Tuesday, December 26, 2017


Sister Trish Dick works as a spiritual counselor at Shodair Hospital in Helena, Montana. The hospital serves children who have undergone extreme trauma.

Every day when I walk through the doors of Shodair Hospital I face a new day full of unknown adventure and ministry. I am not too sure what “normal” looks like at Shodair Hospital and frankly no one does. Change and flexibility are two major ingredients of my day.

I introduced mindfulness to our adolescence unit during their community gather-up and meeting. I brought my Tibetan bowl and began with some deep breathing exercises. Over a space of time, I proceeded with some guided imagery. Although they love the deep breathing exercises they do not like the silence or guided meditation exercises.   One patient finally told me; “Trish, when you tell us to go to our place where we are safe – we don’t have one.  And all this silence brings up memories that we don’t want to be reminded of or remember.”  So we are working on mindfulness exercises such as getting to know your questions and building community. I am now quickly trying to learn mindfulness exercises which involve skilled movement and play in order to accomplish my goal.

 Yet at every community meeting, one of patients rings the bell and does the deep breathing exercises. Some do the breathing exercises way too fast for my liking and I want to jump in and do it myself or autocorrect them in ringing the bell. It’s all I can do to extend my patience, loosen my judgment and wait for my turn to lead and model “the right” form of mindfulness. I have come to the conclusion that success is not about the “right” way of mindfulness but knowing these adolescents are being exposed to mindfulness and learning the concept of using their breath to calm themselves.  It’s a lesson, too,  about the value of being  mindful in our waiting, as we trust the process and wait for the Light to shine.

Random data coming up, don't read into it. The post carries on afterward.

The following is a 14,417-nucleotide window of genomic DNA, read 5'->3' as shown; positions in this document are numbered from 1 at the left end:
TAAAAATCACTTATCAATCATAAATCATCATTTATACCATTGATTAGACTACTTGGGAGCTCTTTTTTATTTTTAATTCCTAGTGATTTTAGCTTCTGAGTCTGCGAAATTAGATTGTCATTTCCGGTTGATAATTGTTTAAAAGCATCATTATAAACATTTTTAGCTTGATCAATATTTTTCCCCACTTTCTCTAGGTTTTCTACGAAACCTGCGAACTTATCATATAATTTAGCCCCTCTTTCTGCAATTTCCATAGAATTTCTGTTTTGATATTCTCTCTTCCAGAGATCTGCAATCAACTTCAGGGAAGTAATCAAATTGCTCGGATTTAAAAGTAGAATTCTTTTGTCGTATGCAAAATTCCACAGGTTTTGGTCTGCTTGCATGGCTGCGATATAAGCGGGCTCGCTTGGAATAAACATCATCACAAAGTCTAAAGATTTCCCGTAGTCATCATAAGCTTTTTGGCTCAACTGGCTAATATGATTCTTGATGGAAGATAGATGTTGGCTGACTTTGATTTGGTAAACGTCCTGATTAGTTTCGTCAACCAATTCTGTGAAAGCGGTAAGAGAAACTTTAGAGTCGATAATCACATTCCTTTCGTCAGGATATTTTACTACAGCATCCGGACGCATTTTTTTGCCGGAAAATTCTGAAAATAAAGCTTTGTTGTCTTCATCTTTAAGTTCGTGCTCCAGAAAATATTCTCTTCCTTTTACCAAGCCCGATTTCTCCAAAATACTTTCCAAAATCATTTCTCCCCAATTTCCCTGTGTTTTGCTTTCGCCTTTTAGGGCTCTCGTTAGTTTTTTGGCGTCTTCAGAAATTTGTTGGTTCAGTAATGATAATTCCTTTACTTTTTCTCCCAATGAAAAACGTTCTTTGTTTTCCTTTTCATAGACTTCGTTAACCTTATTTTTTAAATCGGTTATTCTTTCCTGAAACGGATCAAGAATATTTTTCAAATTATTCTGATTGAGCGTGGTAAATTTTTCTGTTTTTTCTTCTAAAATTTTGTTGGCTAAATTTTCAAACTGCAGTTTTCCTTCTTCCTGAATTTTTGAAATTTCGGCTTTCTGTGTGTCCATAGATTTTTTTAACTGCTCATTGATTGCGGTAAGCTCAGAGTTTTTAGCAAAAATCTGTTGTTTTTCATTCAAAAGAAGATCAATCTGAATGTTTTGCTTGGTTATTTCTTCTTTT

Trish Dick, OSB


Tuesday, December 19, 2017

Our Advent Call

An action on our Jesse tree
Photo by Karen Rose, OSB
2017 Advent Candles
Photo by Tammy Shoemaker, OSB
Advent is one of my favorite times of the year. I love the candles we put out in the Gathering Place surrounded by the greens with the appropriate ribbon colors of purple and pink for each week of Advent. Our Advent tree is up with the ornaments that have the prayer requests of our donors on them. Schola has begun practicing for Christmas Eve, and the bell choir is chiming away. Each sister has been asked to set aside extra time for silence and reflection as well as to do two actions (which we hung anonymously on our Jesse tree) in the hopes of leading us to love more inclusively and deeply.

Advent Tree
Photo by Tammy Shoemaker, OSB